Judges Explain Why They Are Knocking Down Enviro Attempts To Sue Oil Companies Into Oblivion
Chris White on January 21, 2020
- Activists who are working to level lawsuits on oil companies and the federal government are reeling after a series of brutal defeats, with one environmentalist saying a child-led climate lawsuit was a “big ask.”
- Judges have nixed climate lawsuits leveled at the Trump administration and ExxonMobil, respectively, leaving similar litigation in Baltimore in limbo.
- The judges in the children’s climate lawsuit argue that it is “beyond our constitutional power” to force President Donald Trump to tackle global warming.
Activist-led attempts to hold the government and oil companies responsible for climate change through the court system are hitting a brick wall as judges argue such efforts are unlikely to gain traction.
A panel of judges knocked down a lawsuit on Jan. 17 in which a large group of young people sued the Trump administration for not doing more to tackle global warming. One of the judges in that case strenuously dissented, suggesting that the court might curse the day it nixed the argument.
Children do not have standing to sue the federal government for not adequately addressing climate change, the 9th Circuit Court of Appeals in California ruled in the case. The 21 young people argued the government had a constitutional responsibility to cut support for fossil fuels.
President Donald Trump has made headway in recent months changing the makeup of the 9th Circuit Court. He nominated Patrick Bumatay and Lawrence VanDyke to the court in September 2019. They would raise the number of Trump’s 9th Circuit appointees to nine.
The panel did not buy the argument. “Reluctantly, we conclude that such relief is beyond our constitutional power. Rather, the plaintiffs’ impressive case for redress must be presented to the political branches of government,” the panel wrote in their decision.
Judge Andrew Hurwitz ruled that it was “beyond the power” of his court to mandate the federal government to set climate policy, writing that the case “must be made to the political branches or to the electorate at large.”
The panel argued the government had competing interests, including “economic or defense considerations.” One judge dissented, arguing that the climate case was a matter of “social justice” and that delaying the matter further could have a negative impact on the plaintiff’s lives.
“The denial of an individual, constitutional right— though grievous and harmful—can be corrected in the future, even if it takes 91 years. And that possibility provides hope for future generations. Where is the hope in today’s decision?” Judge Josephine Staton wrote in her dissent.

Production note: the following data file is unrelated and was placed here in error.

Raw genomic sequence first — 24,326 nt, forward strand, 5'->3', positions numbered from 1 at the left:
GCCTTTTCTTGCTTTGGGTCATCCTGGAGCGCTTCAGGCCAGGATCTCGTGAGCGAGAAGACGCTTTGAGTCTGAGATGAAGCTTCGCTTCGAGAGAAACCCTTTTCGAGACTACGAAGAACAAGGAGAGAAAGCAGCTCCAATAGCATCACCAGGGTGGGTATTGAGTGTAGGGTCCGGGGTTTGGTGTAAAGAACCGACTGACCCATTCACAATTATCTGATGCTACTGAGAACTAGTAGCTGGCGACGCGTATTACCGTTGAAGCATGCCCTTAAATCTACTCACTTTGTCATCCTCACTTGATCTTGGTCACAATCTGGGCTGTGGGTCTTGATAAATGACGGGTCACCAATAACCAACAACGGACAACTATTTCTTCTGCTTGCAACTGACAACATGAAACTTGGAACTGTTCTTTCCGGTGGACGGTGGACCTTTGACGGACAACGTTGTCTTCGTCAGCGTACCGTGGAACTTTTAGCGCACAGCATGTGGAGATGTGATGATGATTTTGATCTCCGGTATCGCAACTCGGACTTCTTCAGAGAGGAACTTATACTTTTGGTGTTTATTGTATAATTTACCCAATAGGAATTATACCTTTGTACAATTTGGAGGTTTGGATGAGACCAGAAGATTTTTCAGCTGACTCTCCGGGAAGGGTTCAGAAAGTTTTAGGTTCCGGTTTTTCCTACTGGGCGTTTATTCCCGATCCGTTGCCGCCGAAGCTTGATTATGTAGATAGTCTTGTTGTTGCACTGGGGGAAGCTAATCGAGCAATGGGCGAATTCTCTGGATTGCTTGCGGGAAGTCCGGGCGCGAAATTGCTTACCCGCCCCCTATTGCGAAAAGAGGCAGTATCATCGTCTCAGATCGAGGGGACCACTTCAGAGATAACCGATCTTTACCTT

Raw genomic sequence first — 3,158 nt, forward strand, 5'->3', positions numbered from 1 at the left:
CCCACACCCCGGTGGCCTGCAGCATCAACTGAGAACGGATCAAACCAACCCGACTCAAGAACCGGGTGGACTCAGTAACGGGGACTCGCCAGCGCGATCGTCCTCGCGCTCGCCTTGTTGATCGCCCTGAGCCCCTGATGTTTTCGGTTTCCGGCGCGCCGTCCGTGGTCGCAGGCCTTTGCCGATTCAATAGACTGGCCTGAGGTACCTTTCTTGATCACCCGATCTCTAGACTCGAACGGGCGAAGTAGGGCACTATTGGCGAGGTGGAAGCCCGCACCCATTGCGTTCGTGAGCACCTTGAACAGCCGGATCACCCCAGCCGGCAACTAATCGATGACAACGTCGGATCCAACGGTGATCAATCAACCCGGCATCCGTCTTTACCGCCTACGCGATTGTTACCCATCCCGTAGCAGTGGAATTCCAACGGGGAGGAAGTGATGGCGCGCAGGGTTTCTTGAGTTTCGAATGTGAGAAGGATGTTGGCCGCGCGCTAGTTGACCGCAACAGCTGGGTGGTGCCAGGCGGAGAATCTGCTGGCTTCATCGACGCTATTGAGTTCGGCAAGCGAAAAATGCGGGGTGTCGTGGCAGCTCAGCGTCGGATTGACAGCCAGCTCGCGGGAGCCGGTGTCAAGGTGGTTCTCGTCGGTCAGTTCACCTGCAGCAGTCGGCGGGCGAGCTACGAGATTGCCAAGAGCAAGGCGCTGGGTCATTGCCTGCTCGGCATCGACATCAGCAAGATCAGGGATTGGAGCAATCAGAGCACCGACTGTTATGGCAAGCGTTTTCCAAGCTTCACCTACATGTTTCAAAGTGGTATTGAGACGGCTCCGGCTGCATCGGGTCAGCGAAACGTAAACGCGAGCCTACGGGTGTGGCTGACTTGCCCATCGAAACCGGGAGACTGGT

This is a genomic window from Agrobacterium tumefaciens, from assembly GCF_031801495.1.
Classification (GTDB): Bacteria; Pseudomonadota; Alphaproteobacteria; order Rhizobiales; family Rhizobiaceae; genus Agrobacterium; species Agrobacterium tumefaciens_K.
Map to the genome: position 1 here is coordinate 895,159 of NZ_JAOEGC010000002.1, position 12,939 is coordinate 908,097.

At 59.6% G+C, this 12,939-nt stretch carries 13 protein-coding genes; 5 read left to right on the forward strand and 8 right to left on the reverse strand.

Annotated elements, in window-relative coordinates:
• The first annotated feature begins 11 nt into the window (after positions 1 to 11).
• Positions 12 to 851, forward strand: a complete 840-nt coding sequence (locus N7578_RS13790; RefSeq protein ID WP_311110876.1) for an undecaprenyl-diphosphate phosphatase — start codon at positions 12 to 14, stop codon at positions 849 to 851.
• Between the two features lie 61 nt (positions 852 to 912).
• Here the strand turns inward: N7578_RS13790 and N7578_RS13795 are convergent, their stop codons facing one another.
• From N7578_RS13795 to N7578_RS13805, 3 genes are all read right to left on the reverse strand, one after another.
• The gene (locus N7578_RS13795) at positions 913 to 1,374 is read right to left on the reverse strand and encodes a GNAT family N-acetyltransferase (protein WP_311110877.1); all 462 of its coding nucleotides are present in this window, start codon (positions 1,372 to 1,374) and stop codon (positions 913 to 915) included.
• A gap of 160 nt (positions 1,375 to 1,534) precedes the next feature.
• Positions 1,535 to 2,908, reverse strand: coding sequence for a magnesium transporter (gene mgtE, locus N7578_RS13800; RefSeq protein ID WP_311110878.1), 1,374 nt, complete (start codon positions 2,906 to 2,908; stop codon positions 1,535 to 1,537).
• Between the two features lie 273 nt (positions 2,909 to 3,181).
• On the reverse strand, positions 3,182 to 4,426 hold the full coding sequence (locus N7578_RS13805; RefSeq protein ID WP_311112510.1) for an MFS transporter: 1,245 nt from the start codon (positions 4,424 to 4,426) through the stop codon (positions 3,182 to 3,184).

She added: “Plaintiffs’ claims are based on science, specifically, an impending point of no return.”
Michael Burger, executive director of Columbia Law School’s Sabin Center for Climate Change Law, said in a statement to The Washington Post: “From the outset, it was a big ask.”
This is the second climate lawsuit judges have nixed in a matter of months. New York Attorney General Letitia James, a Democrat, argued in a 2018 lawsuit that ExxonMobil deceived customers, exposing “the company to greater risk from climate change regulation than investors were led to believe.”
New York’s Supreme Court cleared the company in November 2019, effectively ending New York’s nearly four-year-long crusade against the company, which began in 2015 with an investigation and ended with a lawsuit lodged in New York.
Former New York Attorney General Eric Schneiderman initially led the effort before resigning under disgrace.
Judge Barry Ostrager appeared to treat James’s concerns seriously before eventually dismissing the case outright. “Nothing in this opinion is intended to absolve ExxonMobil from responsibility for contributing to climate change,” he wrote in his opinion.
Ostrager found James’s case fell short in demonstrating that the oil company violated an anti-fraud law.
“The Court finds that the Office of Attorney General failed to prove by a preponderance of the evidence that ExxonMobil made any material misrepresentations that ‘would have been viewed by a reasonable investor as having significantly altered the “total mix” of information made available,’” Ostrager wrote in a memo.
Activist-led lawsuits are still in the offing. The U.S. Supreme Court, for instance, rejected in October 2019 a request from several energy companies to block a Baltimore lawsuit seeking to hold Exxon and other oil producers responsible for producing carbon emissions.
Editor’s Note: Burger’s quote has been updated to better reflect its context.
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